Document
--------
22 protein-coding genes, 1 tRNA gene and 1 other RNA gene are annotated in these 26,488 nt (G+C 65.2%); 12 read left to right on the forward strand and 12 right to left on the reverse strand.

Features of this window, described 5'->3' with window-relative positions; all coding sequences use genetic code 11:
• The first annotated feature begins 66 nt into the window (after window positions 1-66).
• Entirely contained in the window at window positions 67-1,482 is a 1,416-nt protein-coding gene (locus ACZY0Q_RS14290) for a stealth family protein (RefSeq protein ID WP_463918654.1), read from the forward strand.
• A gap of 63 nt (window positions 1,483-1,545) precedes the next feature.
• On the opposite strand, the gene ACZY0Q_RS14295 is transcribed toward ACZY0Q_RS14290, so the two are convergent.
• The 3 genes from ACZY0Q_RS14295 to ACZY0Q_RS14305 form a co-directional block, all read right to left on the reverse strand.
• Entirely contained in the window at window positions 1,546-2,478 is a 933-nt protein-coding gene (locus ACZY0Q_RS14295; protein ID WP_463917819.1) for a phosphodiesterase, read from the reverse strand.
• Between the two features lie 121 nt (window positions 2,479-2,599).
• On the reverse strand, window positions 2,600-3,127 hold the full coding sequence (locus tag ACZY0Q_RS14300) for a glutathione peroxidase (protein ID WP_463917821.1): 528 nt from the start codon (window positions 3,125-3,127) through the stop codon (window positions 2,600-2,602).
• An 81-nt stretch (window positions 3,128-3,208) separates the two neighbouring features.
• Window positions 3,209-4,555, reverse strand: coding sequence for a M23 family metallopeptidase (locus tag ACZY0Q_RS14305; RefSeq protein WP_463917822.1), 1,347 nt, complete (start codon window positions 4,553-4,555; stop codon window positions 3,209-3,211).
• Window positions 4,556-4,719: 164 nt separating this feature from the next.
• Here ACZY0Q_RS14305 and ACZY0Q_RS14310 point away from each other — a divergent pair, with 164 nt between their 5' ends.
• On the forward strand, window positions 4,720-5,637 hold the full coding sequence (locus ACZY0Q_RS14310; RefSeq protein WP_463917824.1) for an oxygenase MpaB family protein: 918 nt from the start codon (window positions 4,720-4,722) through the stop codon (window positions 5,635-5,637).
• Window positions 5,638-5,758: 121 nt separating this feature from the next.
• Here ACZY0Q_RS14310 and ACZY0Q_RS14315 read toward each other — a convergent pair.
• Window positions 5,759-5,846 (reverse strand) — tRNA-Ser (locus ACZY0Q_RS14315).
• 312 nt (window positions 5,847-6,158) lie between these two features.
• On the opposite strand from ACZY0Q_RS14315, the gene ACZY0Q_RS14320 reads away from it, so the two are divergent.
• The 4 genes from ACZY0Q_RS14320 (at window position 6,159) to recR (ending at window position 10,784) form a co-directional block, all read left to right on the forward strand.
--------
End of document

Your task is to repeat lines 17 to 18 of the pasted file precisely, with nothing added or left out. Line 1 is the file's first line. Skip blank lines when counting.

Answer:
• Here ACZY0Q_RS14310 and ACZY0Q_RS14315 read toward each other — a convergent pair.
• Window positions 5,759-5,846 (reverse strand) — tRNA-Ser (locus ACZY0Q_RS14315).